Creating an “enterprise zone” in Lee’s Summit will help the city compete for more businesses said an official with the Missouri Department of Economic Development.
More than 120 Missouri communities have such designated areas for tax abatements for new investments. An Enhanced Enterprise Zone also would help Lee’s Summit with competition with Kansas communities, said Grey Jackson, an incentive specialist with the Missouri Department of Economic Development.
She said Lee’s Summit faces limitations on the size or location of a proposed enterprise zone because of its relative affluence, but just having an enterprise zone is an important distinction.
Many companies or real estate and site location consultants include enterprise zones as criteria in their electronic searches for land or buildings. Because Lee’s Summit doesn’t have an enterprise zone, it gets automatically kicked out of the search and so might be overlooked, she said.
Even if Lee’s Summit’s zone isn’t one that would work for a company, once it has the city on its radar other potential sites could be in play.
“To even have a small one keeps you on the list of business consultants,” Jackson said.
The economic development tool would be a blend of state tax credits and local property tax abatement.
“It is a business attraction and expansion tool,” said Chris Sally, a consultant working for the city, “one of the most basic economic development tools that can help Lee’s Summit level the playing field.”
Sally also advises the Lee’s Summit Land Clearance for Redevelopment Authority, but this zone would not be a function of that board because enterprise zones are not designed for redevelopment.
The potential Enhanced Enterprise Zone will be considered by the City Council’s Community and Economic Development Committee. The city also plans to contact the Lee’s Summit School District and hold community forums on the enterprise zone, Arbo said.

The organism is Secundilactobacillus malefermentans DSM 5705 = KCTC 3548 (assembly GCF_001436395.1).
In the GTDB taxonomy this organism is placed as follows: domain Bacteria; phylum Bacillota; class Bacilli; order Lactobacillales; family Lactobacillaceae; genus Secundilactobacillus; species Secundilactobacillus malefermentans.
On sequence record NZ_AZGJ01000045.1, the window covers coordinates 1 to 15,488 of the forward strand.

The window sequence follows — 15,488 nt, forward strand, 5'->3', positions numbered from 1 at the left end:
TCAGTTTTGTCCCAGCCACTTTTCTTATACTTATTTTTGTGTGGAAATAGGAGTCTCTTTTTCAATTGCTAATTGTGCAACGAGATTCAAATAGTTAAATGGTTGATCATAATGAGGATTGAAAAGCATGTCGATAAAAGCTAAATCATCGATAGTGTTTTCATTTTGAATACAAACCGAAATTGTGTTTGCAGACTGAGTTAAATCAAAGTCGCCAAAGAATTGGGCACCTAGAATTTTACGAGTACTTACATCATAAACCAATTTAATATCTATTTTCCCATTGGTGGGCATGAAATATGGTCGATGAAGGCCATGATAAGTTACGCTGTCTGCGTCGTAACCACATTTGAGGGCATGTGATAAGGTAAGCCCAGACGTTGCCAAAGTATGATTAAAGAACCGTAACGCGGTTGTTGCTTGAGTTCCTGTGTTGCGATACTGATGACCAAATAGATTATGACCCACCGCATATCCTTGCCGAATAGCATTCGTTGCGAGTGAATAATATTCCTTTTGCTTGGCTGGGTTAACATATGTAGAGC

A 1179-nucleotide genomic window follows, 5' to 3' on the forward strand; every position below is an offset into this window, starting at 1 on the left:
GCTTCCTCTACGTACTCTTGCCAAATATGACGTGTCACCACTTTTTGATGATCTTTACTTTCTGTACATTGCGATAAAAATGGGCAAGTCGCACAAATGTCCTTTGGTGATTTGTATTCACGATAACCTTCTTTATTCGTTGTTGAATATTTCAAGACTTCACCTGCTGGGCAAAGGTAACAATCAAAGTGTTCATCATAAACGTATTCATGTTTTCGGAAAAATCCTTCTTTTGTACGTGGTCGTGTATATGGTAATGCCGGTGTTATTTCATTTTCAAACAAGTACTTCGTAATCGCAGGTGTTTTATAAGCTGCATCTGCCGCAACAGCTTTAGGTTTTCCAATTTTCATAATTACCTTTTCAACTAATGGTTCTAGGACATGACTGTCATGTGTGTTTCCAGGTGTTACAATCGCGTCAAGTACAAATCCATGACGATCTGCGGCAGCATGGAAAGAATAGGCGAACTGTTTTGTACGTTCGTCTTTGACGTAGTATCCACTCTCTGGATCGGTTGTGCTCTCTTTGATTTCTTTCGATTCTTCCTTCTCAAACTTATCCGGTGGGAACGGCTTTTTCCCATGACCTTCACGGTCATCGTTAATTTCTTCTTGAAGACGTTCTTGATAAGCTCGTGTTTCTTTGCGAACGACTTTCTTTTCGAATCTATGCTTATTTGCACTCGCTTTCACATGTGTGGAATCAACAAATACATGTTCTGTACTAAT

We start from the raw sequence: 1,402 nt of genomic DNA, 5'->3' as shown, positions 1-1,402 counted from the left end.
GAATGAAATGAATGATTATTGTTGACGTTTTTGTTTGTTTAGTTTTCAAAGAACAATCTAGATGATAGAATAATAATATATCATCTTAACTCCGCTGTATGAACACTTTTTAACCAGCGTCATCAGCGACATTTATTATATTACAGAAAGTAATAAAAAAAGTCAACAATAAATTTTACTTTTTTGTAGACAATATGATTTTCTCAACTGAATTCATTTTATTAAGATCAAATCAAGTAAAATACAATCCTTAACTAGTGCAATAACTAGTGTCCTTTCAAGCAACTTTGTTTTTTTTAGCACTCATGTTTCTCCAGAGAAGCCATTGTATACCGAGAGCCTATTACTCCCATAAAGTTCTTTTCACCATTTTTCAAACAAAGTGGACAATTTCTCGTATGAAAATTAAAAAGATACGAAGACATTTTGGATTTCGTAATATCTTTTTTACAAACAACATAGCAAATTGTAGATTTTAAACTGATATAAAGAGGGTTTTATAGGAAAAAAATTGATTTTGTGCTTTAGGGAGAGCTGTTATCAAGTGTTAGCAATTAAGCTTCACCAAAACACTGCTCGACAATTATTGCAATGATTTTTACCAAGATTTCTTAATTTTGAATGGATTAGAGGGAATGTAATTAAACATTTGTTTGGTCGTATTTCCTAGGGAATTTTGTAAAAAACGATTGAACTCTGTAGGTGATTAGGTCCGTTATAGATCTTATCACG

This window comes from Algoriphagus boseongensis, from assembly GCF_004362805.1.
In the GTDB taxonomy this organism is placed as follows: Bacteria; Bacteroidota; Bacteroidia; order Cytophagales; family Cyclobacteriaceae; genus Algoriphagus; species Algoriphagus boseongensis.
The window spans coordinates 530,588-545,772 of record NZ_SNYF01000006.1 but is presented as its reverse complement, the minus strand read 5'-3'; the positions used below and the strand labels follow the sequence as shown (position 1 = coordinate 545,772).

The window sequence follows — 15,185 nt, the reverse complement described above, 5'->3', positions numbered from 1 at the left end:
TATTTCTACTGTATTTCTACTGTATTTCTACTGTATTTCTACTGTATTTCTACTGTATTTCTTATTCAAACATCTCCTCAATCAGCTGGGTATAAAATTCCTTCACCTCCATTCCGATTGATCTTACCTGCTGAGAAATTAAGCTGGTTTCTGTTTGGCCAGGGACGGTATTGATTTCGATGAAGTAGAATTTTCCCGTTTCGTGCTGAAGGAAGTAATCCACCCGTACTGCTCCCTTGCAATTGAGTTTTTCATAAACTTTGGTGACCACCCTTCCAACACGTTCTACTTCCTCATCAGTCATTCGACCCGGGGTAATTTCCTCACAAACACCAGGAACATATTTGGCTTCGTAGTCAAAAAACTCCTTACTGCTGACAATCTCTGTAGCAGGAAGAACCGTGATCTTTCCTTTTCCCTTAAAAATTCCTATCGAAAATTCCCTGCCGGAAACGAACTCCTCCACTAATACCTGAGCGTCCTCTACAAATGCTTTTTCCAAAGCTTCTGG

One hurdle is finding an area that fits state criteria, because it limits to zones areas with certain levels of poverty and unemployment, based on census tracts, she said.
Arbo said the city would like to create its first zone by early 2013, while it can use census data from 2000, before criteria change to require using the 2010 census, which might make it more difficult to find a site for an enterprise zone. Arbo said the city’s tactic would be to create the zone it’s identified under current information, and then look for others which might be possible later.
In the enterprise zone, tax abatements would only be on improvements. Property taxes would be frozen at a base set at time the project is approved and would stay at that level 10 years. The company would pay 50 percent of the normal taxes on improvements and 100 percent of personal property taxes. It also offers state tax credits. The life of a designated zone would be 25 years.
Missouri also has restrictions to make sure the companies applying for the tax credits pay a quality wage and at least 50 percent of employees’ health care premiums.
City and state officials would have to approve applications for the tax abatements in the zone.
Jackson said enterprise zones are about sixth on a company’s priorities in site selection, she said, with highway access first, followed by labor costs and access to skilled labor. Low crime rates and good access to healthcare also are high on the list, she said.
The area now being considered by the city would take in residential neighborhoods because it’s based on census blocks. Councilmember Kathy Hofmann asked how that might affect homeowners.
Jackson said enterprise zones would not override local zoning or planning regulations. Nor can it be used for eminent domain, she said, so there wouldn’t be a direct impact on residential neighborhoods.
Councilmember Allan Gray suggested the city proceed with the process and other members agreed even before the formal presentation was wrapped.
“You had us at hello,” Gray said.